Jury hears closing arguments, begins deliberation in Dale Collinge’s murder trial
Dale Collinge is arraigned at Hooksett District Court on charges of second degree murder after being arrested in Pembroke; Monday, November 13, 2011. (Alexander Cohn/ Monitor Staff)
4:21 p.m : The jury did not reach a verdict today and will continue deliberations at 9 a.m. tomorrow.
2:00 p.m.: Dale Collinge’s lawyers argued today that the jury should find him guilty – but not of the crime he’s been charged with.
In closing arguments during the Pembroke man’s trial, attorney Donna Brown said prosecutors haven’t proven he acted recklessly, an element of second-degree murder that means someone made a conscious decision to disregard a known risk. She asked the jury to instead find 49-year-old Collinge guilty of negligent homicide, a crime that indicates he failed to become aware of a substantial risk and acted in a way that a reasonable person wouldn’t.
Throughout Collinge’s trial, now in its fourth day at Merrimack County Superior Court, the defense team has argued there was nothing conscious about the way he reacted to having Karen Boelzner first point a gun at him on Nov. 13, 2011, in the apartment they shared in Pembroke. They believe Collinge suffered psychological trauma in that moment so severe that his mind failed to function properly in the seconds after.
Collinge has admitted to turning the gun on Boelzner and pulling the trigger, but as proof that he wasn’t aware of those actions his attorneys have pointed to inconsistencies in his statement to investigators they say indicate memory loss.
If the jury downgrades the charge from second-degree murder to negligent homicide, Collinge’s possible sentence would drop from up to life incarceration to 3½ to seven years in state prison. The jury could also find him guilty of manslaughter, which falls between the other two in severity and indicates a person acted recklessly but didn’t show an extreme indifference to the value of human life, like second-degree murder does.
But Brown argued that even manslaughter isn’t appropriate because Collinge, who was an avid hunter and always observed safe gun practices, would have never deliberately pointed a rifle at a woman he loved.
“That was not Dale who shot Karen, at least not at a conscious level, at least not at a conscious level,” Brown said. “Because a Dale Collinge who is acting at a conscious level who was thinking wouldn’t have pointed that gun, wouldn’t have pulled that trigger. Because he knew better. It’s proof that he wasn’t thinking. He was reacting.”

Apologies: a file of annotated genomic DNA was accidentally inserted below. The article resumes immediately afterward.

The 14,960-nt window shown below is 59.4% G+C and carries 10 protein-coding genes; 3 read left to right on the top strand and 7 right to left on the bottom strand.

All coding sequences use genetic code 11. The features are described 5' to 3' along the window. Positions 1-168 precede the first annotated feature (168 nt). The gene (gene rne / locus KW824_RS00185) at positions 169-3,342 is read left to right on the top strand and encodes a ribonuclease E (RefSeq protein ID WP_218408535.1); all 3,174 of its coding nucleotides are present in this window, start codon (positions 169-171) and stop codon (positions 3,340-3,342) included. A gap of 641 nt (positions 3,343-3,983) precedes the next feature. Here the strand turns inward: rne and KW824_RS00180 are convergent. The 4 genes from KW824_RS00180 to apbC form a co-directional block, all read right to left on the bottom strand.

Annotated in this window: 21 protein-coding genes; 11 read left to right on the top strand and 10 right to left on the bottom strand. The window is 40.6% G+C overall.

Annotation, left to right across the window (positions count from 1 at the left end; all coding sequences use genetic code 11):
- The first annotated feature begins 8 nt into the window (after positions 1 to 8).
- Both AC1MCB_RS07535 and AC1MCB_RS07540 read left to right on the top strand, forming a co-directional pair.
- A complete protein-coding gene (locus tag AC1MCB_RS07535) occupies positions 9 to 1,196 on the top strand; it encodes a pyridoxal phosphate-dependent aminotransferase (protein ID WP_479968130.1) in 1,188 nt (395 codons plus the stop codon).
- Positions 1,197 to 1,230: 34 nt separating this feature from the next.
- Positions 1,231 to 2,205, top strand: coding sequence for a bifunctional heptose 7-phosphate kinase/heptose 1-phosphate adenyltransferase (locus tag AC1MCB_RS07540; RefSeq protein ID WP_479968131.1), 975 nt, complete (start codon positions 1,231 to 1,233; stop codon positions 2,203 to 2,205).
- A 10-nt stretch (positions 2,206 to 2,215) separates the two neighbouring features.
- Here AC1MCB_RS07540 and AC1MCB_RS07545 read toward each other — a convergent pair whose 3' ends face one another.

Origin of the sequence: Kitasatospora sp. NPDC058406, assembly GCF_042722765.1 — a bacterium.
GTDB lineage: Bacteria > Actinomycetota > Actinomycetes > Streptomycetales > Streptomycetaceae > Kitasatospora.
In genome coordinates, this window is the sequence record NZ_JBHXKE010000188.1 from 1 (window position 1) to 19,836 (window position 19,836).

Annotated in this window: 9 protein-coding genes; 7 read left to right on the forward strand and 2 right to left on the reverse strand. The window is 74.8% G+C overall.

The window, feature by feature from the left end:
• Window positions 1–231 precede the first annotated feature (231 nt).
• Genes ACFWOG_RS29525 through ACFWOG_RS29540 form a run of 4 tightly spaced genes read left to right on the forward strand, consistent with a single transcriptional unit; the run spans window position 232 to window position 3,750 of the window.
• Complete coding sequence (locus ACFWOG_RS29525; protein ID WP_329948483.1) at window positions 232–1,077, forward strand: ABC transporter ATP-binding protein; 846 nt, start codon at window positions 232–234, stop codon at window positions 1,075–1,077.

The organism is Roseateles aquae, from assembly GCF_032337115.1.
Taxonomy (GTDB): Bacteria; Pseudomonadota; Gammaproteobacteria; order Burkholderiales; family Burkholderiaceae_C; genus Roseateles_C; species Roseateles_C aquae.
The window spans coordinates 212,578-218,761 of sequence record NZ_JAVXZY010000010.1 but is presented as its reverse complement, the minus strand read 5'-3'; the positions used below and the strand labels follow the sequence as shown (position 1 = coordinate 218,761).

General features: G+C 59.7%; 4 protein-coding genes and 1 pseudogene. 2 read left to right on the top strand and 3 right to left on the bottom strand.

Assistant Attorney General Peter Hinckley, though, accused the defense of faking Collinge’s memory loss, presenting the jury with “psycho babble” and trying to pass off a murder as an accident. He said Collinge told eight separate people that he was aware of manipulating the rifle’s bolt and pulling the trigger and repeated that he had done so because he wanted to teach Boelzner a lesson.
He said the defense has attempted the blame the victim in the case by presenting testimony that she was suicidal and suffered from severe mood swings. And he argued that it’s not what provoked Collinge, but how he reacted, that matters.
“The point isn’t that he didn’t think the gun was loaded. The point, what this case is about, is that he never checked. Basic safety,” Hinckley said. “He didn’t know that it was unloaded when he manipulated that bolt. He didn’t know that it was unloaded when he aimed that gun from just feet away. He didn’t know that it was unloaded when he pulled that trigger.”
He said Collinge’s failure to check constitutes more than just negligence.
“That’s extreme carelessness,” he said. “It’s willful disregard of basic safety.”
The jury began deliberating at about noon. Check back on concordmonitor.com for updates on this story.
(Tricia L. Nadolny can be reached at 369-3306 or firstname.lastname@example.org or on Twitter at @tricia_nadolny.)